The entire council was being recalled, the city was being sued, the city manager had been terminated and staff turnover was high.
It was exactly the kind of situation Johnston lives for.
"Look at my background," he said. "Somebody's worst day is where I like to be."
Johnston has extensive training as an emergency responder, and he felt the city of Craig was in the midst of an emergency.
So, he asked to be appointed to a vacant seat and was chosen. The next election voters said he could stay.
He wouldn't exactly say it's been smooth sailing ever since, but city government has come a long way in six years and he'd like to see where it's at in another four.
"I have one more term, I should finish the job I started," he said.
Restricting expenses in light of stagnant revenues is what Johnston sees as the council's current challenge.
"If there's no growth, there's no money," he said. "We've got to be smart about growth. We've got to be proactive about economic development and not stand in the way of a good, fair deal."
Johnston said he brings experience, openness and a willingness to listen to the council.
"Anyone can come to the council and voice their opinion -- any opinion," he said. "I feel like I was an integral part in making that happen."
It might sound goofy, he said, but city government continues to be the only government that reflects the kind of democracy envisioned by America's founding fathers. It's a kind of democracy Johnston's proud to be a part of and wants to continue.
"Our forefathers had a plan of how government is supposed to work and we've lost that on a national level, we've lost that on a state level, but we still have it at a local level and that's the way it's supposed to be," he said. "I've seen citizens come in when I thought I understood the situation and had all the facts and they made me rethink my position. This is where real democracy still happens."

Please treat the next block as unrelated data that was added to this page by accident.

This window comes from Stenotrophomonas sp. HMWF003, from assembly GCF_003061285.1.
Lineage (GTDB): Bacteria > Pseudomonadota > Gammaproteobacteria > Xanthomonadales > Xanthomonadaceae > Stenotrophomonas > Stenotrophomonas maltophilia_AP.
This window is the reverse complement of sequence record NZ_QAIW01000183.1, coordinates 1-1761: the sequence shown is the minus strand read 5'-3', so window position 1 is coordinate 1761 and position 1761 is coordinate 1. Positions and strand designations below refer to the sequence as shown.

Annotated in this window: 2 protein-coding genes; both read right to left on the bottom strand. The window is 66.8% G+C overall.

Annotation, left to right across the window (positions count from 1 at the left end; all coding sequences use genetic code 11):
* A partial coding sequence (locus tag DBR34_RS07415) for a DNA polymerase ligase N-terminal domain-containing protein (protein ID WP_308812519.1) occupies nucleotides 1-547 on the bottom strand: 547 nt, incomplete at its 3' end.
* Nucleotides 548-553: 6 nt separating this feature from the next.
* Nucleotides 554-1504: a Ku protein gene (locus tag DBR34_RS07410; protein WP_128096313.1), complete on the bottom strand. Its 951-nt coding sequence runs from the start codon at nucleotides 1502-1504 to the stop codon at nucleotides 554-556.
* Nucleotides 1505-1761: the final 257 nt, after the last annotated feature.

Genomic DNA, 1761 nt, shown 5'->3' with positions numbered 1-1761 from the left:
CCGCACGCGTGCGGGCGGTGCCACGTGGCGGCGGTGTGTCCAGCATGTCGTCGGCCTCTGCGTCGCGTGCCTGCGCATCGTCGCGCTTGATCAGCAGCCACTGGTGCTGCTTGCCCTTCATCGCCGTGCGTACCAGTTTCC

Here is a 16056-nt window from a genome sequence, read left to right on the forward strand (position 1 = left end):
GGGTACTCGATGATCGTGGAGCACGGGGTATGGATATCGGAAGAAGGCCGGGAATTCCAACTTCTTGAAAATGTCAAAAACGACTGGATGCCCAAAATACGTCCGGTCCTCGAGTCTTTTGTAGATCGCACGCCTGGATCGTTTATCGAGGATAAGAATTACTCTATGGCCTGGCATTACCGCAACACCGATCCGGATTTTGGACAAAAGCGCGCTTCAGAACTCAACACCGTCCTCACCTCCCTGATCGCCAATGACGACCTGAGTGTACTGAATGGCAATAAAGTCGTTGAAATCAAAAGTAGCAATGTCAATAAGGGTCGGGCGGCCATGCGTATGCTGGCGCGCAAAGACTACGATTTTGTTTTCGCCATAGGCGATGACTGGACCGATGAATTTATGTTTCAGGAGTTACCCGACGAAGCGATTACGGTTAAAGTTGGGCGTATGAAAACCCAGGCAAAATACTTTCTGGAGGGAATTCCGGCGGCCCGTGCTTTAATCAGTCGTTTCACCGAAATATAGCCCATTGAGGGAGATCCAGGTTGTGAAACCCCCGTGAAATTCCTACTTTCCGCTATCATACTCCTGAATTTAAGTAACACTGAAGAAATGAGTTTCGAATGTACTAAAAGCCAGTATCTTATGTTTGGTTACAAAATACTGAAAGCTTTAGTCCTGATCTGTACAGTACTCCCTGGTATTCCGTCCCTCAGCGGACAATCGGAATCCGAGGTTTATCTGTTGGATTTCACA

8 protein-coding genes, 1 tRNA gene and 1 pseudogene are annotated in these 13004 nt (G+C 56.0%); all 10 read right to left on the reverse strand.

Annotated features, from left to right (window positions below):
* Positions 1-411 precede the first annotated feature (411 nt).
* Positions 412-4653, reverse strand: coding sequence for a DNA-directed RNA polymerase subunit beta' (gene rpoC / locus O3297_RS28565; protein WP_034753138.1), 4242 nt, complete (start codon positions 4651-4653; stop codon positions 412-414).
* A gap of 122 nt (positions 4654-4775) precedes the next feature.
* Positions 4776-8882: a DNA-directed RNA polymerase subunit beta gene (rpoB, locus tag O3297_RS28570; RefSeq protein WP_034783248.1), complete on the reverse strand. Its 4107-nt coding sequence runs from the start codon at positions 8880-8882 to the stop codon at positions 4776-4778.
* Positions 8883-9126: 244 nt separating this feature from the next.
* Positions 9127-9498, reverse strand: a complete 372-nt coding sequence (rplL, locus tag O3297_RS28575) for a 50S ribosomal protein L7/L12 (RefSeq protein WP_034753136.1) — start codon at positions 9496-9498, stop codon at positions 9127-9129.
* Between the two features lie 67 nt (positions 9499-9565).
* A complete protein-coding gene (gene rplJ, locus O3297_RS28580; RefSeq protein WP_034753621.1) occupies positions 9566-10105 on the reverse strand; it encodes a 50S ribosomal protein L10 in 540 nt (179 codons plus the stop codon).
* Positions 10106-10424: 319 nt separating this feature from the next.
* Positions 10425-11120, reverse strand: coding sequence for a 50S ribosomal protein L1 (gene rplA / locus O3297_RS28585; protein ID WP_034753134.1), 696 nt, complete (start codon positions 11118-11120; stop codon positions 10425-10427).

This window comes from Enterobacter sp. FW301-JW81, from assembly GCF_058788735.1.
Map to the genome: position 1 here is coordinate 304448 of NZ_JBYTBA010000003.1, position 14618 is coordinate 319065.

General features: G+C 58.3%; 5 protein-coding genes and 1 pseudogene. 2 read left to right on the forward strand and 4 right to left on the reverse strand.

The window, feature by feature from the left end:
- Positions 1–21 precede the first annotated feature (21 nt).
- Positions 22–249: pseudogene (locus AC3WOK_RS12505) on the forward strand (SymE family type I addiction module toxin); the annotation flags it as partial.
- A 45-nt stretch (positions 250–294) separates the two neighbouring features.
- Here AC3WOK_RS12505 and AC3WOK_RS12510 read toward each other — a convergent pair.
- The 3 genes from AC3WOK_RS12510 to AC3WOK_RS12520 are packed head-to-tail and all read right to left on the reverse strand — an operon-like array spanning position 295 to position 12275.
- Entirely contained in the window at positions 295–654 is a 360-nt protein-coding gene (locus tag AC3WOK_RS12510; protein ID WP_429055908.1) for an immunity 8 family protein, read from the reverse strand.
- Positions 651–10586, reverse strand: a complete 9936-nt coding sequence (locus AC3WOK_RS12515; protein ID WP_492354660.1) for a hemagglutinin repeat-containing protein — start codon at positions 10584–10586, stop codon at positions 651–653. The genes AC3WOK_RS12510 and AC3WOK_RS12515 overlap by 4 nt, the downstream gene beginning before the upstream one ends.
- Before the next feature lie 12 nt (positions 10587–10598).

Johnston has been with Craig Fire/Rescue for 19 years and currently serves as the deputy chief. He is also the chief of the regional hazardous materials team, serves on the Emergency Medical Services council and in on The Memorial Hospital EMS.
Address: 780 Yampa Ave.
Family: Dog, Maxx; parents Marvin and Shary, and three brothers
Education: 1997 graduate of Moffat County High School, state-licensed insurance agent
Occupation: Co-owner, insurance agent Draper Insurance Group
Previous political experience: None
Political party affiliation: Unaffiliated
Cody Draper thinks he's the youngest candidate ever to run for a Craig City Council seat. But the 26-year-old also thinks that his youth and energy may be what's needed to make change. Some of the changes he'd like to institute include helping businesses spiff up their storefronts and ensuring that city funds are adequately allocated.
"There are other areas that need to be worked on than downtown," he said. "We need to look at the budgets and see if there are other areas that need funding that are more beneficial."
Draper moved with his family from Nebraska to Steamboat Springs when he was 4. The family moved to Craig in 1993, and Draper started high school at that time. After moving back to Craig from spending some time in Alaska and Fort Collins a few years ago, Draper detected a lack of civic pride based on the appearance of the town. Businesses and some areas in town seemed to look run down, he said, and it almost spurred him at that time to start a volunteer movement to try to fix that. One example of his hands-on approach and diligence to cleaning up Craig was evident last weekend when he swept sidewalks along Yampa Avenue and Victory Way, he said.
"I, at least, want to help organizations look decent," he said.
Draper said he describes himself as a "people person" who is isn't afraid to speak his mind. He said he supports funding for Craig Police functions and voted last year for the creation of a city recreation center that voters denied. Draper said he thinks Craig is on the brink of important making growth decisions with a new replacement hospital and a potential Wal-Mart on the horizon and wants to be a supporting voice in those decisions.